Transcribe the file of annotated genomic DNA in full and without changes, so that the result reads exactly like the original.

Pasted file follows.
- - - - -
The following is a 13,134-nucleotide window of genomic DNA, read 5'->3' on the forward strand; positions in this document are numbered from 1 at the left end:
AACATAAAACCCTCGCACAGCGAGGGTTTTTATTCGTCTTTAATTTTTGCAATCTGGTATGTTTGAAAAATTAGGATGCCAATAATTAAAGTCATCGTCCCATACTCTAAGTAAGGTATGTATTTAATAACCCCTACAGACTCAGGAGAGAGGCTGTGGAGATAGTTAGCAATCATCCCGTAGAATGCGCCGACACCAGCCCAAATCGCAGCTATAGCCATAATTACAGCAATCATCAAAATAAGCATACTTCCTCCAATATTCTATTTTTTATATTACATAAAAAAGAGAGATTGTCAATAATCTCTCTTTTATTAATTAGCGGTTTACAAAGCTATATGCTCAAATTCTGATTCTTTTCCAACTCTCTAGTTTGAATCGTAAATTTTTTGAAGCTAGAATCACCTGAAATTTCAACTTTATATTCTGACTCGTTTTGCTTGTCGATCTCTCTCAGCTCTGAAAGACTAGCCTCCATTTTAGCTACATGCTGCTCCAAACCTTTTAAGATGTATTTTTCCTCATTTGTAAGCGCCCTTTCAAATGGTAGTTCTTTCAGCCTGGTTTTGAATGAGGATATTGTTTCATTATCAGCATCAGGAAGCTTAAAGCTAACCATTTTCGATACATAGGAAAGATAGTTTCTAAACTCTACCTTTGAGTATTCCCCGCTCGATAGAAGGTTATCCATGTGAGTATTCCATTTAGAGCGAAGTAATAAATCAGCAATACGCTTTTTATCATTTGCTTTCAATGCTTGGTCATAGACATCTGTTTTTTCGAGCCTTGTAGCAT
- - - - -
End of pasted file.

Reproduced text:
The following is a 13,134-nucleotide window of genomic DNA, read 5'->3' on the forward strand; positions in this document are numbered from 1 at the left end:
AACATAAAACCCTCGCACAGCGAGGGTTTTTATTCGTCTTTAATTTTTGCAATCTGGTATGTTTGAAAAATTAGGATGCCAATAATTAAAGTCATCGTCCCATACTCTAAGTAAGGTATGTATTTAATAACCCCTACAGACTCAGGAGAGAGGCTGTGGAGATAGTTAGCAATCATCCCGTAGAATGCGCCGACACCAGCCCAAATCGCAGCTATAGCCATAATTACAGCAATCATCAAAATAAGCATACTTCCTCCAATATTCTATTTTTTATATTACATAAAAAAGAGAGATTGTCAATAATCTCTCTTTTATTAATTAGCGGTTTACAAAGCTATATGCTCAAATTCTGATTCTTTTCCAACTCTCTAGTTTGAATCGTAAATTTTTTGAAGCTAGAATCACCTGAAATTTCAACTTTATATTCTGACTCGTTTTGCTTGTCGATCTCTCTCAGCTCTGAAAGACTAGCCTCCATTTTAGCTACATGCTGCTCCAAACCTTTTAAGATGTATTTTTCCTCATTTGTAAGCGCCCTTTCAAATGGTAGTTCTTTCAGCCTGGTTTTGAATGAGGATATTGTTTCATTATCAGCATCAGGAAGCTTAAAGCTAACCATTTTCGATACATAGGAAAGATAGTTTCTAAACTCTACCTTTGAGTATTCCCCGCTCGATAGAAGGTTATCCATGTGAGTATTCCATTTAGAGCGAAGTAATAAATCAGCAATACGCTTTTTATCATTTGCTTTCAATGCTTGGTCATAGACATCTGTTTTTTCGAGCCTTGTAGCAT